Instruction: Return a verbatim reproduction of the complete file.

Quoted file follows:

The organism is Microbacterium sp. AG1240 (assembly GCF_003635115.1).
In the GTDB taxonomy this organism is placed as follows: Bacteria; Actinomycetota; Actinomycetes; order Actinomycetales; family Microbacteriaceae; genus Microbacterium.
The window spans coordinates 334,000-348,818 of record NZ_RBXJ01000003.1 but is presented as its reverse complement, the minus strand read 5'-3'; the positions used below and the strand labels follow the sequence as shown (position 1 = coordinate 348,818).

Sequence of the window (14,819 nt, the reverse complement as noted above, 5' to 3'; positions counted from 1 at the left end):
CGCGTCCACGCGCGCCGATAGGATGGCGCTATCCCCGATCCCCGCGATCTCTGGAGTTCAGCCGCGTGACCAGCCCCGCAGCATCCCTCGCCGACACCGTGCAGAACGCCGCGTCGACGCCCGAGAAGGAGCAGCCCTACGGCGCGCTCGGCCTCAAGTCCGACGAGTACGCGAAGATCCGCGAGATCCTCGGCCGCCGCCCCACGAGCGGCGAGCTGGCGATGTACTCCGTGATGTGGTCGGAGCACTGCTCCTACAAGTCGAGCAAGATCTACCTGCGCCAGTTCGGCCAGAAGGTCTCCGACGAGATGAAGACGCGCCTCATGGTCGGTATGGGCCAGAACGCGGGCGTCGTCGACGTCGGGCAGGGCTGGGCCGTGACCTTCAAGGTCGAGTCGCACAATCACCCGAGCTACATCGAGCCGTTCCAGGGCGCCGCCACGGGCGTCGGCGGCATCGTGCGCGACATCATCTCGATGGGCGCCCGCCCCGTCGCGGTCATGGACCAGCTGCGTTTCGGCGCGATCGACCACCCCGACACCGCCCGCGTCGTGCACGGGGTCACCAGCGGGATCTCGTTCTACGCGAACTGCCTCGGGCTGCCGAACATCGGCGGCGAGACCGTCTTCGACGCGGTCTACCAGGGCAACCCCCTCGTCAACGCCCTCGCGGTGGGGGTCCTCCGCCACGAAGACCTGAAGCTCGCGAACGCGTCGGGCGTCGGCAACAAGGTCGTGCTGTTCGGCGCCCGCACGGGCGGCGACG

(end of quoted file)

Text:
The organism is Microbacterium sp. AG1240 (assembly GCF_003635115.1).
In the GTDB taxonomy this organism is placed as follows: Bacteria; Actinomycetota; Actinomycetes; order Actinomycetales; family Microbacteriaceae; genus Microbacterium.
The window spans coordinates 334,000-348,818 of record NZ_RBXJ01000003.1 but is presented as its reverse complement, the minus strand read 5'-3'; the positions used below and the strand labels follow the sequence as shown (position 1 = coordinate 348,818).

Sequence of the window (14,819 nt, the reverse complement as noted above, 5' to 3'; positions counted from 1 at the left end):
CGCGTCCACGCGCGCCGATAGGATGGCGCTATCCCCGATCCCCGCGATCTCTGGAGTTCAGCCGCGTGACCAGCCCCGCAGCATCCCTCGCCGACACCGTGCAGAACGCCGCGTCGACGCCCGAGAAGGAGCAGCCCTACGGCGCGCTCGGCCTCAAGTCCGACGAGTACGCGAAGATCCGCGAGATCCTCGGCCGCCGCCCCACGAGCGGCGAGCTGGCGATGTACTCCGTGATGTGGTCGGAGCACTGCTCCTACAAGTCGAGCAAGATCTACCTGCGCCAGTTCGGCCAGAAGGTCTCCGACGAGATGAAGACGCGCCTCATGGTCGGTATGGGCCAGAACGCGGGCGTCGTCGACGTCGGGCAGGGCTGGGCCGTGACCTTCAAGGTCGAGTCGCACAATCACCCGAGCTACATCGAGCCGTTCCAGGGCGCCGCCACGGGCGTCGGCGGCATCGTGCGCGACATCATCTCGATGGGCGCCCGCCCCGTCGCGGTCATGGACCAGCTGCGTTTCGGCGCGATCGACCACCCCGACACCGCCCGCGTCGTGCACGGGGTCACCAGCGGGATCTCGTTCTACGCGAACTGCCTCGGGCTGCCGAACATCGGCGGCGAGACCGTCTTCGACGCGGTCTACCAGGGCAACCCCCTCGTCAACGCCCTCGCGGTGGGGGTCCTCCGCCACGAAGACCTGAAGCTCGCGAACGCGTCGGGCGTCGGCAACAAGGTCGTGCTGTTCGGCGCCCGCACGGGCGGCGACG